A brief Call to Who we are


We don’t like to talk or read a lot about our history and traditions. Many of us have decided to streamline ourselves strictly to things that would bring us immediate pleasures and ephemeral benefits – commercial nonsense and professional certifications. We have substituted professionalism for intellectualism. We have decide to buy into the idea that intellectual development and mind-stretching cognitive exercises is for the Gods, relegating ourselves to the bottom of the thinking pyramid – proles if Orwell’s 1984 has any truth in it.

When asked why we do not talk about our history, like the Nigerian-Biafran Civil War, many of us claim we do not want to hurt the ‘sensibilities’ of others, but we always talk about these ‘taboo’ topics in deprecatory under and over tones to each other, for example “these Igbo people ehn, them too like money”, “na so Yoruba people dey ooooo”, “omo no go try that mallam ooo, you want make him slash your face”. Indeed these slurs exist today. If indeed we begin to have effective discourse about the events of the past maybe our cultures would evolve to one of diversity-cum-tolerance void of nepotism and dark interpretations of ethnicity and tribalism.

We like to believe the politics practiced by those at the helm of affairs does not concern us. I dare anyone to leave his house during ‘sanitation’, then you would know indeed the politics of the country concerns you. Many of us, especially the literate elite are completely apolitical and those who are not lack real understanding of politics and history as regards to their immediate environment. We have politicians that lack any knowledge of history – regarding the politics of those in the past – and a citizenry that also lack any real understanding of political history.

This is why history would continue to repeat itself on more dangerous levels. Our newspapers and magazine articles and columns over the span of 50 years have a striking resemblance in content that one would begin to think we have been stuck in the past. We could avoid or solve many of our problems by following or avoiding the steps of the ‘ancients’. But how can we pull this off when we do not know what the ‘ancients’ are. It is when one analysis past events and discovers existing patterns that one can begin to make real predictions and propositions about future events.

We like to give the excuse of spate literature. I have heard nothing more false. We would prefer to buy the latest ACCA and ICAN study guide, or ‘fifty shades freed’ instead of Bernard Odogwu’s “No place to hide: crises and conflicts inside Biafra” or Samuel and Obadiah Johnson’s “A History of the Yorubas from the Earliest Times to the Beginning of the British Protectorate”. Indeed if we really want to know, we can find out.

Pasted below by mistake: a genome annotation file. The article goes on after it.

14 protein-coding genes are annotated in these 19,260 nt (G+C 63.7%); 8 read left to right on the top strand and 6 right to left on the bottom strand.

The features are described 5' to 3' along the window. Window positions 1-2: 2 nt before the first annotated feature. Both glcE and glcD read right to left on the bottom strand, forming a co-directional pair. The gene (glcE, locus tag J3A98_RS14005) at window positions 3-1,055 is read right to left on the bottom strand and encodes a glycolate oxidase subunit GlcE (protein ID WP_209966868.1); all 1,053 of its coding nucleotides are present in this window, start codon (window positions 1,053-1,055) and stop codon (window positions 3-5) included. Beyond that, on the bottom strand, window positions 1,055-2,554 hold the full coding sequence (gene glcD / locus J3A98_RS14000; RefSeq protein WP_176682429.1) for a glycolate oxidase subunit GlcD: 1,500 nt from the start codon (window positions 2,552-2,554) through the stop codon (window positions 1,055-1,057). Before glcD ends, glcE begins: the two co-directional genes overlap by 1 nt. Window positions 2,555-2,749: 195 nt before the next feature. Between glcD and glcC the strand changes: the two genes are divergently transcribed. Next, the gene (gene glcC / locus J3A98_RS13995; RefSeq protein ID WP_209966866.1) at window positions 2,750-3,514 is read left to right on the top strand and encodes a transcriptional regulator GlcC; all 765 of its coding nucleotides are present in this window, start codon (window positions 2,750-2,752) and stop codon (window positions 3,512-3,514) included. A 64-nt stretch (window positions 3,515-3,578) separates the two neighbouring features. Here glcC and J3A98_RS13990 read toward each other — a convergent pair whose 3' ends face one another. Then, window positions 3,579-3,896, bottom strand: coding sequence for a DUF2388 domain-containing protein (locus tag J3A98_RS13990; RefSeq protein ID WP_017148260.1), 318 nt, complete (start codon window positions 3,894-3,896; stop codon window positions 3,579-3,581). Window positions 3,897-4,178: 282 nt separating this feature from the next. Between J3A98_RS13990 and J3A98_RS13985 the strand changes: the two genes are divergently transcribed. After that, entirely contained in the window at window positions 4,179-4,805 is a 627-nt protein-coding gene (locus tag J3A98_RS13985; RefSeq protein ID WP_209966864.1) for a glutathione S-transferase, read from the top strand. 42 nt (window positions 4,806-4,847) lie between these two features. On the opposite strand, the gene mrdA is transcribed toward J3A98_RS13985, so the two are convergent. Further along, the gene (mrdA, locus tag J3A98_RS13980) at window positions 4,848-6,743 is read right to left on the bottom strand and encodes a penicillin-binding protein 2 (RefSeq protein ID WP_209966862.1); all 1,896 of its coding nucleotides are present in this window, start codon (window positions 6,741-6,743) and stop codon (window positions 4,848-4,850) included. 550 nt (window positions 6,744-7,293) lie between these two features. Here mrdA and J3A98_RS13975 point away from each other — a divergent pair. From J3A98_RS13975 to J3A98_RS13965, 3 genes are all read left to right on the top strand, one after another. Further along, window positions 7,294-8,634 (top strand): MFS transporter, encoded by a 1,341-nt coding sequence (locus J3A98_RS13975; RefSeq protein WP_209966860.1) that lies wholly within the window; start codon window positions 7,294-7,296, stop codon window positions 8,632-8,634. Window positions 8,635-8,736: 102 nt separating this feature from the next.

bernard odogwu book cover                                                history of the yorubas

As a caveat, I would like to add that apart from certain personal equivocations I find no problem with professionalism and all it minions in whatever shape, size and format they choose to take, my dilemma rises from the prevalent anti-intellectualism and pseudo-intellectualism rife with in  many circles, including our apex citadels of learning.


2 thoughts on “A brief Call to Who we are

  1. May be we never feel like stepping out of that restricted comfort zone; We all know, history can be such an eye opener 🙂 Do you believe in the concept that history repeats? I am just curious to know. Thanks for sharing the reference.

    1. Man is a standard, in the sense that all human beings are archetypal – at some fundamental level – if not there would be no point for disciplines like psychology and sociology. They would not have the over 50% (statistic off the top of my head) success that still makes them relevant. This I believe is an important reason why history repeats itself. But when one takes the study of history seriously one can consciously make steps to avoid or approach what ever obstacle one is facing because of the knowledge one has of the history of that obstacle. One may walk unknowingly into a minefield and get blown up , others too would get blown up when they walk in, but the individual who takes into cognizance that indeed many individuals before me approached this field and where blown up, begins to ask questions, and then discovers by history evidence that the field is laced with mines. He could either avoid this field, or walk across it with caution because of the knowledge he has just acquired about the history of the field. Hope this helps. Thanks for reading

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